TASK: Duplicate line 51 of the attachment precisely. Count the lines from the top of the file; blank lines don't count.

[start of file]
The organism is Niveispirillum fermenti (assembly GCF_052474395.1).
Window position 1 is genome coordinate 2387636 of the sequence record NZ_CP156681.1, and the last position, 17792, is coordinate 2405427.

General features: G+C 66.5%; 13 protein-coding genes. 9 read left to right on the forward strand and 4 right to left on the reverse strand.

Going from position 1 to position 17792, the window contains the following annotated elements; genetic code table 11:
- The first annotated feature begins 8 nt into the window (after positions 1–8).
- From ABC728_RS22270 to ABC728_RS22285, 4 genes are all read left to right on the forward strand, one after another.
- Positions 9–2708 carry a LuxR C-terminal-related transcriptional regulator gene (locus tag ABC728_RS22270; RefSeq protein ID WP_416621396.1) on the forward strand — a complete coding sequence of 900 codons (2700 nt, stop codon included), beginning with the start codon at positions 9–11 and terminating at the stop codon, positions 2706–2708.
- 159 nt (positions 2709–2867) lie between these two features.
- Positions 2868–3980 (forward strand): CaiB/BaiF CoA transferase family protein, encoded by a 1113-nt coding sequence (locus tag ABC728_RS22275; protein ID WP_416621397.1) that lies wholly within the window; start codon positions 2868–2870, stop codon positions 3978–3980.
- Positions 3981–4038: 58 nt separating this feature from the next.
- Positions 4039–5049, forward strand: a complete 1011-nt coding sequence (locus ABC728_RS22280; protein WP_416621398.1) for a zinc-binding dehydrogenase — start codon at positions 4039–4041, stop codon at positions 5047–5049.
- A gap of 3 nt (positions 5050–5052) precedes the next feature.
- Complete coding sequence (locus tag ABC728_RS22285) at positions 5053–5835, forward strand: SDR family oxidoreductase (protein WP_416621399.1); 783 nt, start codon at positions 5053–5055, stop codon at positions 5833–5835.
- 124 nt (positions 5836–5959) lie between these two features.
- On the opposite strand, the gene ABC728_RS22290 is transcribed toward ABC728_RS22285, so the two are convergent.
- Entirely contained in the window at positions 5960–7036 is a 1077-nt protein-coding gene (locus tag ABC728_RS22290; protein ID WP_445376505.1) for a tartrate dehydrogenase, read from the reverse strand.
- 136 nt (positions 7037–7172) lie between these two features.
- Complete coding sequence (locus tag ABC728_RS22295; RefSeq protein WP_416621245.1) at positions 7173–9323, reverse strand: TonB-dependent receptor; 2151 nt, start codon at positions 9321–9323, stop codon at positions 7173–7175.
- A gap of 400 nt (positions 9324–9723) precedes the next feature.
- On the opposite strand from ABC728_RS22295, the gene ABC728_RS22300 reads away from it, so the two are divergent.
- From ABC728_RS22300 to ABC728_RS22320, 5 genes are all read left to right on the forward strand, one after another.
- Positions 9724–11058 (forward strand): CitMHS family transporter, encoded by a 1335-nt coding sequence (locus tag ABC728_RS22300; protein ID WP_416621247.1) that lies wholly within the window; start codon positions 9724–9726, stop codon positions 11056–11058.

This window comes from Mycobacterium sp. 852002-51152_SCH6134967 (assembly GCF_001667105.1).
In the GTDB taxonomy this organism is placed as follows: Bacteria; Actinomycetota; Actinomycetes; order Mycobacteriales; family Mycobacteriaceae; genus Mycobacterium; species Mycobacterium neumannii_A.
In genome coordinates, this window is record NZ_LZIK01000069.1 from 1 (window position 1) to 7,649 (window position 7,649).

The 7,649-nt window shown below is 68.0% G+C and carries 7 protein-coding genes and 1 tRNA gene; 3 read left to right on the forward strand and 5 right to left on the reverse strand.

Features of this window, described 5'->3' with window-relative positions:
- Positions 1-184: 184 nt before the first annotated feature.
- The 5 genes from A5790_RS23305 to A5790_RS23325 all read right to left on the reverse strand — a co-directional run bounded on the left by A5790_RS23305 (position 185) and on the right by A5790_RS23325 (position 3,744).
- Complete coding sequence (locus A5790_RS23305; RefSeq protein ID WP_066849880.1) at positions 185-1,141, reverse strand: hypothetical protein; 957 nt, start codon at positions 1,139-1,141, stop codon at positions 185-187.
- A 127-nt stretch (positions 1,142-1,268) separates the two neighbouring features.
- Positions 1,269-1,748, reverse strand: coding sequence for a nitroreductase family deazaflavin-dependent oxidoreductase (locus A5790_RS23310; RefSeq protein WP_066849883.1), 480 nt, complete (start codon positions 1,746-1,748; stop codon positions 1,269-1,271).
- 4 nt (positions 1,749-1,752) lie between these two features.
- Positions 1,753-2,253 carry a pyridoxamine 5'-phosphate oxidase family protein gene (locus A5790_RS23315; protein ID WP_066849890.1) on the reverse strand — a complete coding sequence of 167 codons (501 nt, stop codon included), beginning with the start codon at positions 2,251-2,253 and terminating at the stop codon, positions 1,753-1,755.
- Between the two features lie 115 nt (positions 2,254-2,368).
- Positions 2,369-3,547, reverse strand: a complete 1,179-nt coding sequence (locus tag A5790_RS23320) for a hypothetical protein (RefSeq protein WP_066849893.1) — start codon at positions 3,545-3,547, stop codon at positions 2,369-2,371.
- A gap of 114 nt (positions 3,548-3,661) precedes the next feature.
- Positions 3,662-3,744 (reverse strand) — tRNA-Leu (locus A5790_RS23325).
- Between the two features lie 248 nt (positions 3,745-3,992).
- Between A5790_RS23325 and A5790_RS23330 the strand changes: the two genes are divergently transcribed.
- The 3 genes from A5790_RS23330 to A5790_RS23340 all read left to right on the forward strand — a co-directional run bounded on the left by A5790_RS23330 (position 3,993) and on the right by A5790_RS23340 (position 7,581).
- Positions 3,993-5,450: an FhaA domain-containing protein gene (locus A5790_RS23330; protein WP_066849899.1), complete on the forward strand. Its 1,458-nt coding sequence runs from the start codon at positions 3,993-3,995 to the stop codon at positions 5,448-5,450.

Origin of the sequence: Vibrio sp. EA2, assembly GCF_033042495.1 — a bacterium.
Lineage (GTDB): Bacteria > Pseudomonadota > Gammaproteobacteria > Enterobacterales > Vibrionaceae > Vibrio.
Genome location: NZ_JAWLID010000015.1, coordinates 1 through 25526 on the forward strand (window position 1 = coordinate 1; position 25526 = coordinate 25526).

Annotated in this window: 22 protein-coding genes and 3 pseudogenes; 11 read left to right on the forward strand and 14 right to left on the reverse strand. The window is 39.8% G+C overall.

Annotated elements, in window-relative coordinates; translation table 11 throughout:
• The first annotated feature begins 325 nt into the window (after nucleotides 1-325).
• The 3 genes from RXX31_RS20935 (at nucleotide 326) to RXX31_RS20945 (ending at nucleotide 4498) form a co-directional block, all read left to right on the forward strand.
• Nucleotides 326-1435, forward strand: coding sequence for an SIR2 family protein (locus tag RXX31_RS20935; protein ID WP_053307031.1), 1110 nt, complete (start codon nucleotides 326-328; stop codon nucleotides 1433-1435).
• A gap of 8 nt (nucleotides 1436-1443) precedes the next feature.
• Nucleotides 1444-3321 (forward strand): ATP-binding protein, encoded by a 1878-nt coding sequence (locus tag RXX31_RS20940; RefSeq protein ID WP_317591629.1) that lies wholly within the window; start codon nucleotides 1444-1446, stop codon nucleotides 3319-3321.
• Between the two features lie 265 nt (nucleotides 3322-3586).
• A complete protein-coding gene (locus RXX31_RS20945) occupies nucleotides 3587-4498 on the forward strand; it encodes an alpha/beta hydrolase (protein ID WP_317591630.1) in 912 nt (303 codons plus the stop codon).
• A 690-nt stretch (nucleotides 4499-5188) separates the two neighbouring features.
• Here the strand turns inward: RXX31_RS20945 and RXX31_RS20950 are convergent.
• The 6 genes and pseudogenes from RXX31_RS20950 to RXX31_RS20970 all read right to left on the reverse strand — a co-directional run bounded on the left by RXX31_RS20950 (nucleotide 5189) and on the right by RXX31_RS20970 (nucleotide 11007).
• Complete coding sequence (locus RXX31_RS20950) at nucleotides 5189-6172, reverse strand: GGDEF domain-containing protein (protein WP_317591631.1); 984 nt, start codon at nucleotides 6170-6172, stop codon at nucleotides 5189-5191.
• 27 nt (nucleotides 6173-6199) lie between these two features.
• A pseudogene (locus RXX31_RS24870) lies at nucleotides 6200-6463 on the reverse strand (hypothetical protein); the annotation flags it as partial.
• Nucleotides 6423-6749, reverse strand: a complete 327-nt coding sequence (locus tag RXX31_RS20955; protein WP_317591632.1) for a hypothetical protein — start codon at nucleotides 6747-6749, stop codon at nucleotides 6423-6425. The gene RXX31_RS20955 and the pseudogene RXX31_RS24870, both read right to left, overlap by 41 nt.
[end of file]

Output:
• A gap of 8 nt (nucleotides 1436-1443) precedes the next feature.